The surest way to get really quality Beagles is to start with one or two hounds that are sound, average hounds which are free from major faults, and breed your way to a kennel of quality hounds. Many have done it in the past, and you can do it, too. You won't do this overnight though; and not without a lot of patience, persistence, and a fair amount of know-how. We will get to the know-how part later to start with for a foundation.

          The real benefit you will get from doing this is the satisfaction that you did it! The fun is in the journey, not in the arrival at the destination!

          I know of a few breeders who have gone out and bought whole kennels in the attempt to put together a real fine kennel of hounds. That may be alright (if you have the money), but I think they are missing something in not breeding their way into good hounds themselves. There's a certain sense in which they are buying the painting already completed, instead of painting it themselves. They are missing out on a lot of satisfaction.

          The past history of the Beagle breed has had its ups and downs, and those fluctuations have been directly proportional to the number of really dedicated breeders who were willing to spend a lot of time, effort, and money to improve the breed. Such really serious breeders--who have the good of the breed and the sport of rabbit hunting at heart--are few and far between. Far too many breeders are thinking about the almighty dollar, or the popularity of their kennel and the recognition that they might get if they produce winning hounds, instead of the honest effort to try to bring quality Beagles into this world.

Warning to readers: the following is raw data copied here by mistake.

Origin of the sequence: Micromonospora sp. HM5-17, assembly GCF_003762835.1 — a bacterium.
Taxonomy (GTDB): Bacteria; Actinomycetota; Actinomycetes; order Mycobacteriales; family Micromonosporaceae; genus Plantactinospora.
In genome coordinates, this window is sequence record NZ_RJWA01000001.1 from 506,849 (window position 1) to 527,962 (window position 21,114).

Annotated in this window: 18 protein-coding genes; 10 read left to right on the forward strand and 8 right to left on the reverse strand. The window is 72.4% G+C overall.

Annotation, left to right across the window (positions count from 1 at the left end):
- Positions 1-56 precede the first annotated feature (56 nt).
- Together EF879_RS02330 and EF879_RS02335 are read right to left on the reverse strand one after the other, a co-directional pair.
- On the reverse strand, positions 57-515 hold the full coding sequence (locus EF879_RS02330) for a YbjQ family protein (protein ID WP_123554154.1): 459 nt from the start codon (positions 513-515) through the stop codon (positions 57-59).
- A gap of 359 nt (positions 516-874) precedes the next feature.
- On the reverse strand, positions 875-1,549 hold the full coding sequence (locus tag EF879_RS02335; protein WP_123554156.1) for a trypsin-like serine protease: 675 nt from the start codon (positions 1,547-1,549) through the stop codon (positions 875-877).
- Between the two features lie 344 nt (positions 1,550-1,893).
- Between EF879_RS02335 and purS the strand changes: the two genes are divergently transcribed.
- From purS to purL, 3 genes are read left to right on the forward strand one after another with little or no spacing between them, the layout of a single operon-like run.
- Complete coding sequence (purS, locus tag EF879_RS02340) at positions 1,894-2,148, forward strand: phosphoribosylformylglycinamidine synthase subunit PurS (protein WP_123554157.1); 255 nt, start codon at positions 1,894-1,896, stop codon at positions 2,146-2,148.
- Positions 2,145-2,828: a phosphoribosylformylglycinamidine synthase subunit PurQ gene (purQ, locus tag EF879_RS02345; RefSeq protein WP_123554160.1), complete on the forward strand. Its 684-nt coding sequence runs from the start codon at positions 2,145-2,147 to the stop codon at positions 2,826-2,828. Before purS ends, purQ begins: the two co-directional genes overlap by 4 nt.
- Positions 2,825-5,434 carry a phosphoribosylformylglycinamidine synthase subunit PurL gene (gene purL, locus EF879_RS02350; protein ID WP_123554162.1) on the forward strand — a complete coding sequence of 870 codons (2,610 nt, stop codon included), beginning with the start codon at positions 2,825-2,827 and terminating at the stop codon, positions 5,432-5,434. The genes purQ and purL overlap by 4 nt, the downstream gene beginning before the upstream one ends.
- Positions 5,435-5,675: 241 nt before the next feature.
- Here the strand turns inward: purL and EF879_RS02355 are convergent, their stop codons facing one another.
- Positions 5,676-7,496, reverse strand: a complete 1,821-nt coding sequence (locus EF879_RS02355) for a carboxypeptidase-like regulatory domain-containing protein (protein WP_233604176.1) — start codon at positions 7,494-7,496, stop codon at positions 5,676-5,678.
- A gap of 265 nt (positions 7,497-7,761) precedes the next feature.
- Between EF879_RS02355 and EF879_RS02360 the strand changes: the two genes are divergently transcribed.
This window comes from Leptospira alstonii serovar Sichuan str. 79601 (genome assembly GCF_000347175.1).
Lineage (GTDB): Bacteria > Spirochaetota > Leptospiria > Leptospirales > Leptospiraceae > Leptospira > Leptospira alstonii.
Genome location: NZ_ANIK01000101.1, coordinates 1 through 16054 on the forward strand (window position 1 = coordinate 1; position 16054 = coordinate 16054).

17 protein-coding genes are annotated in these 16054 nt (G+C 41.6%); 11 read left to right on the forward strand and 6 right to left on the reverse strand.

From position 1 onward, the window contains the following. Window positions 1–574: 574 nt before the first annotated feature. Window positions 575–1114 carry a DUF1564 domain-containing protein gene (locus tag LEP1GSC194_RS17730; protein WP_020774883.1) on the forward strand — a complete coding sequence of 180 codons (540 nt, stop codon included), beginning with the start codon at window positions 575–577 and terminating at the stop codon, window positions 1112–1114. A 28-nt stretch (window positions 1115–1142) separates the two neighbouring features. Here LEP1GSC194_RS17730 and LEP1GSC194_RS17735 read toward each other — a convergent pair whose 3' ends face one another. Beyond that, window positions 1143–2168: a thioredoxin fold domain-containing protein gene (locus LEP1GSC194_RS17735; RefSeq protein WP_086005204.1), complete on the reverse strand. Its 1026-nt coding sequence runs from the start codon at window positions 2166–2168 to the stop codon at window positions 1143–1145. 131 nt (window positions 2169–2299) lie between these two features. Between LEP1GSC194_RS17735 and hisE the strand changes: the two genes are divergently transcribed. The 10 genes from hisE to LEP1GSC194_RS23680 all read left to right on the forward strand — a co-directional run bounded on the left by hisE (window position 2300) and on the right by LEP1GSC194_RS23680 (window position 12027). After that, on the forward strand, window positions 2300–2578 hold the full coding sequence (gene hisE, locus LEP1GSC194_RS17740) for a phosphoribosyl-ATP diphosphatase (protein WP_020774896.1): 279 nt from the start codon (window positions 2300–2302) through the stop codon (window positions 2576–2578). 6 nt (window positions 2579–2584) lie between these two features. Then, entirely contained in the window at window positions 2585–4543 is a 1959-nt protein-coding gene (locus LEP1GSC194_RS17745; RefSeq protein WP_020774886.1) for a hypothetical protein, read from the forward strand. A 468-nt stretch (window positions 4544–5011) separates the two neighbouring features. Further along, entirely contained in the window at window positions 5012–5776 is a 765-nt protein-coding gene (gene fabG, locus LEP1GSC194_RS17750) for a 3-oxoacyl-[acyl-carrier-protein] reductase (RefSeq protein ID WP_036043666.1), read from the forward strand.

Well, lets say that you really want to breed your own kennel of quality hounds, what should you do? Before you do anything else, you need to inform yourself as well as you can.

          First, talk to respected hound owners. Get acquainted with them. Pay attention to what they say, and compare where they agree with each other, and where they don't. Don't take everything you hear as "gospel" either. Just think about it, and filter it through your own common sense. Some hound owners have had "more luck than sense," and you need to be able to recognize that. Listen to them respectfully though and don't argue. Just think each point through to yourself, compare what others have said, and sooner or later you will know what is best for you. When I was about to go away to college (many years ago1), I remember some good advice an older gentleman gave me that might fit here. He said, "Just be like a cow going through the pasture. Don't swallow everything that you come to. Just eat the good grass, and leave the thistles alone."

          Read all the articles about hounds that you can. This website is dedicated to informing you in many ways about Beagles. There are other good sources, too. Some them are old and out of print, but your local library may have some that would be helpful to you.

          Also, I feel that you need to know a fair amount about genetics. As we proceed, I will get into this more and more, and I will try to keep if fairly simple too so that everyone can understand. Most genetics textbooks are not simple by any means. However, that doesn't preclude your learning something about it. The science of heredity is a fascinating one, and the more you learn, the more you will enjoy it, I am sure.